How to create talking character animations without years of training

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Creating a simple character with Adobe Character Animator

Have you ever wanted to create talking cartoon animations, but you thought it would take years to learn. That’s where Adobe Character Animator comes in. If you already subscribe to Adobe Creative Cloud then you already have access to it. The best thing about Adobe Character Animator is, it lets you use the tools you already know such as Illustrator and Photoshop to build your character. Then the magic happens when you import them into Character Animator. Instead of painstakingly working frame by frame you use your webcam and become an actor moving a digital puppet. If you smile the character smiles, if you raise your eyebrows or tip your head the character does too. It’s incredible.

So why would you want to create a talking character?

There are lots of reasons. It could be to create an animated comic you’ve always dreamed of, however, there is one thing I think it works well for, and that is Social Media. Everyone knows that video is big in social media at the moment, but not everyone wants to be on camera. If you create a cartoon to represent yourself or your client, the cartoon can now do the talking for you. Even if you don’t mind being on video, having a cartoon of yourself is just a little bit more unusual. In the past, if you wanted to do this, the time and cost would have been prohibitive. Now with Character Animator, once you have created your character, each animation only need take a few hours.

Some of the great features of Adobe Character Animator

  • It’s relatively simple to use. In just an hour or two, you can create your first animated face or character.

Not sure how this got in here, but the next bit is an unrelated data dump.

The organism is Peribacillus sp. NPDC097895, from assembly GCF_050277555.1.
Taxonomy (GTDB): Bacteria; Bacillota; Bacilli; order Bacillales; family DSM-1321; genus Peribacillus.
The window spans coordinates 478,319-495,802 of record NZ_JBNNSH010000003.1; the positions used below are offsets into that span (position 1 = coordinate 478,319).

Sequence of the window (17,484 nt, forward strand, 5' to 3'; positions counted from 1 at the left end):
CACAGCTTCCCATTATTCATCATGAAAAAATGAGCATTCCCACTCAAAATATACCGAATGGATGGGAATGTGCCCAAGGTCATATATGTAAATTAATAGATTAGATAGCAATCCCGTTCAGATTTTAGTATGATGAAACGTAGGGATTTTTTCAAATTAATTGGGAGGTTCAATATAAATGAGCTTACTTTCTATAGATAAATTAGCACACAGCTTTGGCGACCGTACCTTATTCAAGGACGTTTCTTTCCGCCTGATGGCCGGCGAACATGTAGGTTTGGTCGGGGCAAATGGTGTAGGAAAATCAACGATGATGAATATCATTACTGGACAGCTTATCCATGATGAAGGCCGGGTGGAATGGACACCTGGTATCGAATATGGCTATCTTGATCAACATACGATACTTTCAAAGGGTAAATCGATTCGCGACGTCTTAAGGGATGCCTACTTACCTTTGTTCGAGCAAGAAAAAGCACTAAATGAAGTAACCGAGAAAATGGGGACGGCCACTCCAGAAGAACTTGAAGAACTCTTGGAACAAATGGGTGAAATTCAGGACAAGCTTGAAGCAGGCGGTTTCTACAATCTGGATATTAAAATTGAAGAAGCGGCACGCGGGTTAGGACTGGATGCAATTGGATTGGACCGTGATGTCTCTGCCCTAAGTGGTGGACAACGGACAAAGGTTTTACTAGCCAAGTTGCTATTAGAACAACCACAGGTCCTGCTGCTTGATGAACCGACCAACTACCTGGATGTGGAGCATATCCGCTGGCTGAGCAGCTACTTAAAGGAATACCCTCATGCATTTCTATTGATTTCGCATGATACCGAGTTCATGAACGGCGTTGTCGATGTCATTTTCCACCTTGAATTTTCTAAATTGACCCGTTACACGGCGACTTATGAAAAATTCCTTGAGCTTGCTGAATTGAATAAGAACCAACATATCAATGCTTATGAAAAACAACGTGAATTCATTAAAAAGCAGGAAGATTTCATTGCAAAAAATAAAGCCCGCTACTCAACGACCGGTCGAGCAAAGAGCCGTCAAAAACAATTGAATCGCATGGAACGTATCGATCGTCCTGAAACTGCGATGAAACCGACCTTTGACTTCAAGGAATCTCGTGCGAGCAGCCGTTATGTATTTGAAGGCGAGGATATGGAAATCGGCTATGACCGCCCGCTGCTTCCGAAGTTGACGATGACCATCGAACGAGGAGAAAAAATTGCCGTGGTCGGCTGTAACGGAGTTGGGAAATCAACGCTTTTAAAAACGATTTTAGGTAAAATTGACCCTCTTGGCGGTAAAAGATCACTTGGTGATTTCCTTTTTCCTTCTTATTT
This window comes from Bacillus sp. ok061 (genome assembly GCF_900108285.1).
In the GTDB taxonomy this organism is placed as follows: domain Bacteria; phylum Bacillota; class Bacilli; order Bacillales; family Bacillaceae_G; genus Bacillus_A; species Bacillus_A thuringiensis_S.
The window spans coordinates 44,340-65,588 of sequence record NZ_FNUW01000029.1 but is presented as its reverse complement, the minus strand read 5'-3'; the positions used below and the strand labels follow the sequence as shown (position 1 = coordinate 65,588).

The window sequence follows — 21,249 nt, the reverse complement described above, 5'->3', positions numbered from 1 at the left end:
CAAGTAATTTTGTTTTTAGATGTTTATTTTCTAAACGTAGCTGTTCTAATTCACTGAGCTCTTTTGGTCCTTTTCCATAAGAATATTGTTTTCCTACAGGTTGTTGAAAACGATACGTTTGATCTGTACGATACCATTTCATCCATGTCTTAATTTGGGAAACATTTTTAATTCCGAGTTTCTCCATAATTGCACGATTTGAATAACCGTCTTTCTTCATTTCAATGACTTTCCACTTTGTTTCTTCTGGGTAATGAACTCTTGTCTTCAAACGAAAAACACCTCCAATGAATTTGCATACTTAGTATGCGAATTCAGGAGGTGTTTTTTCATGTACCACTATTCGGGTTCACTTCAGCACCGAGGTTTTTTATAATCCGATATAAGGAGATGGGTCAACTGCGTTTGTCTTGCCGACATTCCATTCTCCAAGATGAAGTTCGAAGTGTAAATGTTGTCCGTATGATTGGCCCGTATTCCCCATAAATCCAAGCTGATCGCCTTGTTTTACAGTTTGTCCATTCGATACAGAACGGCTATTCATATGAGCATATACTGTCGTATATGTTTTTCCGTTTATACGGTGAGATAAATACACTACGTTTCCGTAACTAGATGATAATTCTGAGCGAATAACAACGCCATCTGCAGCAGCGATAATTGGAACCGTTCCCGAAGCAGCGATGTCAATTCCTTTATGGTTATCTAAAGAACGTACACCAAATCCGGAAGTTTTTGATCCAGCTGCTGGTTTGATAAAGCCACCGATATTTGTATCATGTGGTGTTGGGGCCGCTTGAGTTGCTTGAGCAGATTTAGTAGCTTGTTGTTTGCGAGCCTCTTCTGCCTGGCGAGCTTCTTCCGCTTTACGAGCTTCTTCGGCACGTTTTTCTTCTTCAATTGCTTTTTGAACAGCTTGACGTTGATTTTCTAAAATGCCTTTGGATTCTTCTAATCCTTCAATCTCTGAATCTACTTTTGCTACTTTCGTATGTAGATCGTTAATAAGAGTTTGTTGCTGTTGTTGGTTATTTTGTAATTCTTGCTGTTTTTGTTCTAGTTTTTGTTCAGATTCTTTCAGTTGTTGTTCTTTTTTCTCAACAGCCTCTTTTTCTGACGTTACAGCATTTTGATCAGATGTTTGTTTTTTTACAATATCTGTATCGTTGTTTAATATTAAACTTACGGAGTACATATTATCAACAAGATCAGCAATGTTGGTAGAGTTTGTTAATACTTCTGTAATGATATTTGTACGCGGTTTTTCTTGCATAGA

• If you know Adobe Illustrator and Photoshop you already have most of the skills needed.
  • Most of the movement is controlled by you moving on your webcam.
  • Your character can have blinking eyes and moving eyebrows (also controlled by you on your webcam).
  • Automatic lip syncing. You can either talk real time and the character will talk along with you, or you can import an mp3.

It also has more advanced features

  • The ability to create head turns – this means your character can face forward but then also face to the left or right (be in profile).
  • Hair movement – you can make hair look like it moves.
  • Create keyboard triggers which make something happen on the animation.
  • You can create walk cycles.

Adobe creates some fantastic video tutorials to go with the software which you can find on Youtube. They also provide some example characters so you can see how everything is broken down. I am just going to give you a quick run through of the basic elements to create an animated face.

Making a start

Although you can build full characters, the easiest place to start is with a face. You can create your face by drawing the elements in layers in Adobe Illustrator or Photoshop. Alternatively, you can photograph an object which you then add a face to. For example, you could photograph a bottle and then create your own facial elements for it.

Creating a face in Adobe Illustrator

Let me show you a simple example that I created in Adobe Illustrator. This is part of a full character with a body, but a face is the easiest way to get started. You need to create your face using layers and how they are named is very important. Start by opening up a new Illustrator file and name the existing layer whatever you want to call your character with a plus sign in front of it. So for example, if your character was called Fred, you would call the layer +Fred. Within that layer create a sublayer named Head. This is where you will put all the head elements you create.